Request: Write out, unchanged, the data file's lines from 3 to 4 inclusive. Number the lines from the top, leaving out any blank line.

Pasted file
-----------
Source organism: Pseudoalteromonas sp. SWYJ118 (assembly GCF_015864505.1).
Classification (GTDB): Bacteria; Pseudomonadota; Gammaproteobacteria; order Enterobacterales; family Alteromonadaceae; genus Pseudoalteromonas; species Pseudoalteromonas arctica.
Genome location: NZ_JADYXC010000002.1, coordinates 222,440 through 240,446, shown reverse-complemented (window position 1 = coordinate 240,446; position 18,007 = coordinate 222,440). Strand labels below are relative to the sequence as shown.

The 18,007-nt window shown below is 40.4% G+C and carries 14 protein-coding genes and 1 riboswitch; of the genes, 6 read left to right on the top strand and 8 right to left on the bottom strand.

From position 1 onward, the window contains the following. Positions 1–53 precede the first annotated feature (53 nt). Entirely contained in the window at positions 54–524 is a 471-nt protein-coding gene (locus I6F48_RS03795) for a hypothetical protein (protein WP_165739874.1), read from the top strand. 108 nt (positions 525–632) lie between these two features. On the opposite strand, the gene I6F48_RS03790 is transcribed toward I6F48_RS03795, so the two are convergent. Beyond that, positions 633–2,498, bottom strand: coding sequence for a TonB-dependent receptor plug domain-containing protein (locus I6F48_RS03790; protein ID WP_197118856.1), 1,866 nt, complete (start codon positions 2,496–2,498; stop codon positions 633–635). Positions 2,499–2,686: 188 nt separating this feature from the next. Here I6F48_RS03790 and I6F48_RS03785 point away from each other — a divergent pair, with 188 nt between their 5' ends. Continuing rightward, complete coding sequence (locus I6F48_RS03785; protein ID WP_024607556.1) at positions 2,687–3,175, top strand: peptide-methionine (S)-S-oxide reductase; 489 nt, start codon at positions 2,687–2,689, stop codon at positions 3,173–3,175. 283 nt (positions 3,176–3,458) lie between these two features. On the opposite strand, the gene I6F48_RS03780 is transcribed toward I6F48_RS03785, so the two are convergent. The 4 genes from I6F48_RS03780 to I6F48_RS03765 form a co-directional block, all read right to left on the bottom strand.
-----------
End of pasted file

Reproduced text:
Genome location: NZ_JADYXC010000002.1, coordinates 222,440 through 240,446, shown reverse-complemented (window position 1 = coordinate 240,446; position 18,007 = coordinate 222,440). Strand labels below are relative to the sequence as shown.

The 18,007-nt window shown below is 40.4% G+C and carries 14 protein-coding genes and 1 riboswitch; of the genes, 6 read left to right on the top strand and 8 right to left on the bottom strand.